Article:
Thursday, Jan. 11, 2007 By Claudia Wallis
Epidemic is a powerful word. It generates bold headlines, congressional hearings, research dollars and dramatic, high-stakes hunts for culprits. It's a word that has lately been attached to autism. How else to account for the fact that a disorder that before 1990 was reported to affect just 4.7 out of every 10,000 American children now strikes 60 per 10,000, according to many estimates--the equivalent of 1 in 166 kids?
But what if there is no epidemic? What if the apparent explosion in autism numbers is simply the unforeseen result of shifting definitions, policy changes and increased awareness among parents, educators and doctors? That's what George Washington University anthropologist Roy Richard Grinker persuasively argues in a new book sure to generate controversy. In Unstrange Minds: Remapping the World of Autism, Grinker uses the lens of anthropology to show how shifting cultural conditions change the way medical scientists do their work and how we perceive mental health.
In addition to rising awareness of autism, Grinker points to these factors:
BROADER DEFINITIONS Each successive edition of the Diagnostic and Statistical Manual of Mental Disorders--the bible of mental health--has revised the criteria for identifying autism in ways that tend to include more people. Two conditions on the milder end of the autistic spectrum--Asperger's syndrome and the awkwardly named PDD-NOS (pervasive developmental disorder, not otherwise specified)--were added to the DSM in 1994 and 1987, respectively. Grinker and others say 50% to 75% of the increase in diagnoses is coming in these milder categories.
SCHOOL POLICY U.S. schools are required to report data on kids who receive special-education services, but autism wasn't added as a category until the 1991-92 school year. No wonder the numbers exploded--from 22,445 receiving services for autism in 1995 to 140,254 in 2004. Grinker points out that "traumatic brain injury" also became one of the 13 reportable categories in 1992, and it had a similar spike.
MORE HELP, LESS STIGMA As services have become more available for kids with autism, more parents are seeking a diagnosis they would have shunned 30 years ago, when psychiatrists still blamed autism on chilly "refrigerator" mothers. Doctors are also more willing to apply the diagnosis to help a patient. "I'll call a kid a zebra if it will get him the educational services I think he needs," National Institute of Mental Health psychiatrist Judith Rapoport told Grinker.
FINANCIAL INCENTIVES In some states, parents of children with autism can apply for Medicaid even if they are not near the poverty line. A diagnosis of mental retardation doesn't always offer this advantage.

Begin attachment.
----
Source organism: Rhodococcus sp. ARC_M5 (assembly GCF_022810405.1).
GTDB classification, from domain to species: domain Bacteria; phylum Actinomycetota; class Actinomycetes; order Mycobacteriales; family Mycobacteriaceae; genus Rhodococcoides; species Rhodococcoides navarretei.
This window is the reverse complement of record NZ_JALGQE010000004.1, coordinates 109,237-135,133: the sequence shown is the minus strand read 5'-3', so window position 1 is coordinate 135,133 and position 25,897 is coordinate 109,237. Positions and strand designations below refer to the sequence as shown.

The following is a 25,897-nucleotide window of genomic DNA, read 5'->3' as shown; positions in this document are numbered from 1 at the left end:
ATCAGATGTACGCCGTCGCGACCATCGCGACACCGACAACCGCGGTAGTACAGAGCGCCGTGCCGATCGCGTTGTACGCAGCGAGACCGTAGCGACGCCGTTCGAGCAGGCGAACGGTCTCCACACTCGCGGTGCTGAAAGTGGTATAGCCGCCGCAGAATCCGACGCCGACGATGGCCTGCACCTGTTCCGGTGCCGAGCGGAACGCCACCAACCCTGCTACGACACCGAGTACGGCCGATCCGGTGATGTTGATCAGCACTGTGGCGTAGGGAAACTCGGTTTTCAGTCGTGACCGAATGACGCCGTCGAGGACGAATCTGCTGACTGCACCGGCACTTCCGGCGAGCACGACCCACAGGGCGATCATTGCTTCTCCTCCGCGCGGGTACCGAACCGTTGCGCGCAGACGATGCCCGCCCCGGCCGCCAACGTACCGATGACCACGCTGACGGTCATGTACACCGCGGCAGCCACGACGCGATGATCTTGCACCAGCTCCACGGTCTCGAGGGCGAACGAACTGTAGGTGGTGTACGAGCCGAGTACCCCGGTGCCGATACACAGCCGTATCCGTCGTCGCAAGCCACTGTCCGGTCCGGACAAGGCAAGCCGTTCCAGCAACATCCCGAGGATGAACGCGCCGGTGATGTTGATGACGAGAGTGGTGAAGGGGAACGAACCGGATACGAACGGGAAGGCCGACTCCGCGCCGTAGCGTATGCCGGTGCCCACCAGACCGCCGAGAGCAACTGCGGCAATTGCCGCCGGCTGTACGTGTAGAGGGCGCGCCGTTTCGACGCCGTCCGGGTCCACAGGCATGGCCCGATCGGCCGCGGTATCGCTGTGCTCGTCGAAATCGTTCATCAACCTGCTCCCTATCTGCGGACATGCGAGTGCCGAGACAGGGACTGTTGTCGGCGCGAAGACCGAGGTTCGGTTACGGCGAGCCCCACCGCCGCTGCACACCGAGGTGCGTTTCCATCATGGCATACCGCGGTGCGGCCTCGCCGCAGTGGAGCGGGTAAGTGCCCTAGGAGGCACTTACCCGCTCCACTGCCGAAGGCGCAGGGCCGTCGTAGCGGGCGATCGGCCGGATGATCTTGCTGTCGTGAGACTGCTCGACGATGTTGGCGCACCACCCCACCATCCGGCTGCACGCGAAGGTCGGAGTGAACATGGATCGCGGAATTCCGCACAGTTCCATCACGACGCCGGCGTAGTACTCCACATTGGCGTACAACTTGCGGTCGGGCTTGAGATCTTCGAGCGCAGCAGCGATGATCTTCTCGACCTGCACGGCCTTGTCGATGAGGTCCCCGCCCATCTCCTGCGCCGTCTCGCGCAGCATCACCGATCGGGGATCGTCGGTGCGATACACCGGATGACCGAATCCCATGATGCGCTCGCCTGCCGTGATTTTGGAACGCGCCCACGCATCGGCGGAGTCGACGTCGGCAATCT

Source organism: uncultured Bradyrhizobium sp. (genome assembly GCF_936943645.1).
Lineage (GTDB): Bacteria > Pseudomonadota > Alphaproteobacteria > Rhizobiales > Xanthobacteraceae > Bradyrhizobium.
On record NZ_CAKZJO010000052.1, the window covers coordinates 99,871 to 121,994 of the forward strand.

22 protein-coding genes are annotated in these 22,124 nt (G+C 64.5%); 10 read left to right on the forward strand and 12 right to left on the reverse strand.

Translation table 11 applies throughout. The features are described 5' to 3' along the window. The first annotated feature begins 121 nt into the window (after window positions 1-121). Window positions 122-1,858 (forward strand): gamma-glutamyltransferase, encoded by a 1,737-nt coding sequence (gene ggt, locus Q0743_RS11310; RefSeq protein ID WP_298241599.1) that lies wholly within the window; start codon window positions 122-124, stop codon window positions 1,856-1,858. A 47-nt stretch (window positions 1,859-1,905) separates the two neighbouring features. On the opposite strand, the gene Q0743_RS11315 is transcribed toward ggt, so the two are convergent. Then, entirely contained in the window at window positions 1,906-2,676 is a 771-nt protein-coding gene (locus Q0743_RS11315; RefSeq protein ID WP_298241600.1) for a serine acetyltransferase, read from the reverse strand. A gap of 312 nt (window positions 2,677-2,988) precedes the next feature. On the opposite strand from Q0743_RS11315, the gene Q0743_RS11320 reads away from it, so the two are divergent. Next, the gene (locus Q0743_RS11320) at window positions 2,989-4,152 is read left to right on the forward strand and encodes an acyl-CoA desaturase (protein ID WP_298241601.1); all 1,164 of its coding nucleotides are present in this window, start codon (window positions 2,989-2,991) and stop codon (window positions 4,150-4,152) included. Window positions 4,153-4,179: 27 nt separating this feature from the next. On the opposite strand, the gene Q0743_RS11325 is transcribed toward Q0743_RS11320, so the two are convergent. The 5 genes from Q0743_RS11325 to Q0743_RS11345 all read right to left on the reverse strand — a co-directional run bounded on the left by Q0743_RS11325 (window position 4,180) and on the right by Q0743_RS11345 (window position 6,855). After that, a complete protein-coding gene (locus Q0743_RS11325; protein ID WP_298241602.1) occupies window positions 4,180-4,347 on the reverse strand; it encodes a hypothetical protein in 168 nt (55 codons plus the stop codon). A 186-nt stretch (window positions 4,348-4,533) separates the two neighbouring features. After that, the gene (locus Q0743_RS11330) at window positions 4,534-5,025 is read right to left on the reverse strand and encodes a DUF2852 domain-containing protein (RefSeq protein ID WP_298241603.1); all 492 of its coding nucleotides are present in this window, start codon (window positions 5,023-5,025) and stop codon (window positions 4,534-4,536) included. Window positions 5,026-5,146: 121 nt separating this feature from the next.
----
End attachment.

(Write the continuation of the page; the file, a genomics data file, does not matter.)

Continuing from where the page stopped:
RELABELING For all the reasons above, many kids previously given other diagnoses are now called autistic. University of Wisconsin researcher Paul Shattuck has found that the number of kids getting special-ed services for retardation and learning disabilities declined in 47 states between 1994 and 2003, just as those getting help for autism was rising. In 44 states, the drop exceeded the rise in autism.
As convincing as Grinker's analysis seems, arguments about the apparent epidemic will probably continue. It's simply impossible to accurately reconstruct the past incidence of the disorder, given how radically definitions have changed. Those who believe the increase is real often focus on the mysterious paucity of autistic adults. With their conspicuous symptoms like hand flapping and little or no language, "I think we would be recognizing them in institutions," says Dr. Robert Hendren, executive director of the M.I.N.D. Institute at the University of California, Davis.
Grinker's answer is that autistic adults are out there but wearing other labels. "Where are all the adults with fetal alcohol syndrome?" he asks. No one over 40 has the condition, thought to affect up to 1 in 500 kids today, because it was not recognized until the mid-'70s. "But no one would say alcoholism among pregnant women just started," says Grinker.
Grinker, whose 15-year-old daughter is autistic, concedes that there's something reassuring about the idea of an epidemic: "Thinking about any disorder as an epidemic is easier than thinking about it in terms of multiple causes, shifting definitions and a scientific reality we are only just beginning to understand." Besides, if a disease suddenly spikes, it seems more plausible that the increase could be reversed--if only we could find the mysterious environmental trigger. With autism, though, that hopeful scenario seems just too simple.